As impressive as the numbers are, volunteers take pride in the impact we have on kids and teachers. Mrs. Kimball’s letter speaks to that… and our experience confirms it. For example, in several butter-making classes, we had “teachable moments.” In one case, the teacher and I “co-taught” a couple of math lessons… reinforcing my belief that relevance and curriculum fit is what makes this program work. In one kindergarten class, a young “farmer” shared that he has “6,000 horses” which he “rides and feeds every day.” (I whispered to the teacher, “I’ll bet you’ve told him a billion times not to exaggerate.”) I think he represents enough excitement for agriculture, farming, and the GrowME program that we may forgive him for his distortion.

A surprise visit from Channel Five and Channel Seven kept Mrs. Bosworth and I hopping during our last day of activities in Guilford. While Mrs. B tried to hide, she did end up in the story… and you’ll have to laugh at some of the faces the kids made while tasting apples:

Link to WABI TV5 Story:

http://www.wabi.tv/video/?vid=478695593

Link to Fox22/7 Story:

https://www.foxbangor.com/news/item/24685-growme-project-teaches-elementary-kids-farming-skills

A sincere thanks to those who contributed time, materials and support to this program. There’s always lots of growing in GrowME!


SeDo Thank You

Nov 182017
 

Meenahga Grange member Laurie McBurnie presents a $300 check to Nobleboro Central School’s Battle of the Bookers club. Front from left: Izzy Peterson, Cheyenne Wadford, Paige Lafrenaye, Olivia Stiles, Dante Maskell, and McBurnie.?Back: Alden Hunold, Ivan Coffin, Ben Sawyer, William Sherrill, and John Rice. (Paula Roberts photo)

Meenahga Grange, of Waldoboro, donated $300 to Nobleboro Central School’s Battle of the Books teams. The money is to be used to purchase books for the AOS 93 program.

“We appreciate the support of the Meenahga Grange for our Battle of the Books effort this year,” said NCS librarian Kris Harriman, who co-coached the teams last year with eighth-grade teacher Laurie Stiles. “Our students already are thrilled and ready to start reading.”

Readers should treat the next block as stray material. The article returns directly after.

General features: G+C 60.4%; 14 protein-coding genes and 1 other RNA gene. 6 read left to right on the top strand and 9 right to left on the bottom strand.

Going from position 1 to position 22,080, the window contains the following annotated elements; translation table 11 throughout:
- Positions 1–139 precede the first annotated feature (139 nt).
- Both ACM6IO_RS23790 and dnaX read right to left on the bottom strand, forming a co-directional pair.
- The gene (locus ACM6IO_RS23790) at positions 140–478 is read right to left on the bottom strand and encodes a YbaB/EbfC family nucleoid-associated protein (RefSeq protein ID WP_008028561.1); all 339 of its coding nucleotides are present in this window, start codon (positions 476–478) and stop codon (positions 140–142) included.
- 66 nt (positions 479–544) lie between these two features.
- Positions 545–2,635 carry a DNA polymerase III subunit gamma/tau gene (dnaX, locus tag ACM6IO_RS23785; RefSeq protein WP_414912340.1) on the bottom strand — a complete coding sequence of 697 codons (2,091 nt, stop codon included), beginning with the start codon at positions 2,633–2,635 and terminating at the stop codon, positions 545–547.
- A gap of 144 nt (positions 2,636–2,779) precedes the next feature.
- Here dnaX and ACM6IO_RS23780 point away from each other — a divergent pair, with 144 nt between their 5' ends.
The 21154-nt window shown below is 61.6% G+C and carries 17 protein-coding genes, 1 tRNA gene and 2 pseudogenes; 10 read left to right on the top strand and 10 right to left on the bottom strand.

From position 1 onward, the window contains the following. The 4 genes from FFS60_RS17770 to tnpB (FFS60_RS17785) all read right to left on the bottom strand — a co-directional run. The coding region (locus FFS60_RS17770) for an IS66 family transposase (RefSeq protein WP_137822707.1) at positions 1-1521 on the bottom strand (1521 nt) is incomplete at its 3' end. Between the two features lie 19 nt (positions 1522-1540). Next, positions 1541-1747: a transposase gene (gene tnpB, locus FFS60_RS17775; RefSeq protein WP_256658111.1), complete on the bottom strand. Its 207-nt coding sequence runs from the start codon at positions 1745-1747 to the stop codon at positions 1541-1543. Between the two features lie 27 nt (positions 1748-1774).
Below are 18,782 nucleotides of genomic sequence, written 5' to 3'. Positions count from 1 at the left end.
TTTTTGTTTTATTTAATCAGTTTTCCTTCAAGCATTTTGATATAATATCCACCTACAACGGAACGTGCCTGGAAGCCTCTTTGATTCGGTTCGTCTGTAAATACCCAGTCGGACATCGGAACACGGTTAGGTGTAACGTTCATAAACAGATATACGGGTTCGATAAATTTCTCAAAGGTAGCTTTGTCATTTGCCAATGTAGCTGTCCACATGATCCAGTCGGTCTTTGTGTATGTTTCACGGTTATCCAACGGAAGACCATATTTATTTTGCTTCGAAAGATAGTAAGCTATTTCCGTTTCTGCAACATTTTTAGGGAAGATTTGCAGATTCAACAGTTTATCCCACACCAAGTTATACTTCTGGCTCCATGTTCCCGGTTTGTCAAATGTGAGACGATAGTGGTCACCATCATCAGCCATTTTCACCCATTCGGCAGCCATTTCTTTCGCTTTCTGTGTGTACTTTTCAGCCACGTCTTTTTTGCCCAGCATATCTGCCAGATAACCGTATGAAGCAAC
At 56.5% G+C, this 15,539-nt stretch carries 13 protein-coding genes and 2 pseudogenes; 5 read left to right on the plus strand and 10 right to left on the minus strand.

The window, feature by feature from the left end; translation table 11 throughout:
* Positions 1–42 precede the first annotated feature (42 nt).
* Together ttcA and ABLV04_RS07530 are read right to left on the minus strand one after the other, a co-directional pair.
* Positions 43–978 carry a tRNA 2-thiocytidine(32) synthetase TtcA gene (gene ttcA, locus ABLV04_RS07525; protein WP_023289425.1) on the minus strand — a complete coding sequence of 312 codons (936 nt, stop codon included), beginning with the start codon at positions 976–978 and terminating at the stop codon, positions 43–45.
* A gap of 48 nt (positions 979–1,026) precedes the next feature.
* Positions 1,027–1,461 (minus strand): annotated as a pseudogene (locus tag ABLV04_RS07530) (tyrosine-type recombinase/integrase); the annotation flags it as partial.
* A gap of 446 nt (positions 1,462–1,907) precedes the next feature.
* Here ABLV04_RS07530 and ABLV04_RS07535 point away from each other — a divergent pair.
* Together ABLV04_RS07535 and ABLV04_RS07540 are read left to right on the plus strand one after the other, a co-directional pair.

Teams consist of four to six students each. Nobleboro fielded three teams last school year and captured three of the top four spots in the competition for grades six through eight at Lincoln Academy. The sixth-grade team, The Professors, placed first; The Bucket Squad came in third, and The Lit Squad took fourth.

The winning team won gift cards from Sherman’s Maine Coast Book Shop in Damariscotta. All students received T-shirts and celebrated with a pizza party after the competition. The LA library staff and student aides hosted the event. Pizza was donated by The Penalty Box, Hilltop Stop in Damariscotta, and the Newcastle Publick House.

The five AOS 93 schools will compete this season. Schools pick a book each to read. Students then write trivia questions about each book. Librarians and Lincoln Academy staff then pick the best questions from each book for the trivia competition. “The better the question, the more likely you will get your own question,” a Nobleboro student said.

Last year students read “Misadventures of the Family Fletcher,” “The Boys Who Challenged Hitler,” “Crossover,” and “American Born Chinese.”

Sample questions from “American Born Chinese” include: Why did Gin change his hair? What did Tim say when Gin was first introduced to class? What does Gin turn into and why?

Nobleboro teams met every Friday at lunch last year and practiced by forming questions and asking other teams in their school to answer them.

“Part of it is to get books into students’ hands. Lincoln Academy is a big help. They donate one book and we have to buy the other three,” Harriman said.

Part of the fun of the Battle of the Books competition is to dress up in costumes. The Professors dressed up in lab coats and safety glasses, and the Great Salt Bay Community School team dressed like the Fletcher family.

This year’s Battle of the Books event is scheduled for March 23, 2018 at Lincoln Academy. LA students will moderate the event.

Oct 172017
 

Check out WABI – TV 5’s coverage of Valley Grange’s Words for Thirds Dictionary Day!

Check out WVII – Fox News coverage of Valley Grange’s Words for Thirds Dictionary Day!

This was our first dictionary day of the season… we still have more kids coming to the Grange Hall and three schools to visit! We’ve given out over 2,500 dictionaries in the sixteen years we’ve been doing this and it’s still one of the most exciting and fun things we do! Yesterday’s event included eighty kids from SeDoMoCha Elementary School. What fun!

Aug 182017
 

Webmaster’s Note: ?The following article is reprinted with permission from an e-newsletter?published by Paul Stearns, State Representative for District 119. Looks like some potentially good resources for a timely Lecturer’s Program or?Family Health and Hearing Report!

As summer draws to a close, back-to-school season is in full effect.? Remember to safely share the roads with school buses, pedestrians, and bicyclists, and provide children with the necessary knowledge to stay safe at school.

The National Safety Council has a number of helpful resources that promote safety, including Pedestrian Safety, Safe Riding in a Car, Distracted Walking, First-Time Rider School Bus Tips, and more.

Also available on this site are video PSAs on Back to School:? Driving Safely with School Buses and Stop Bullying:? What Parents Can Do.

There are also?bullying and suicide prevention resources available on my website. For a slightly different perspective on the issue of bullying, read Where you fly makes a difference.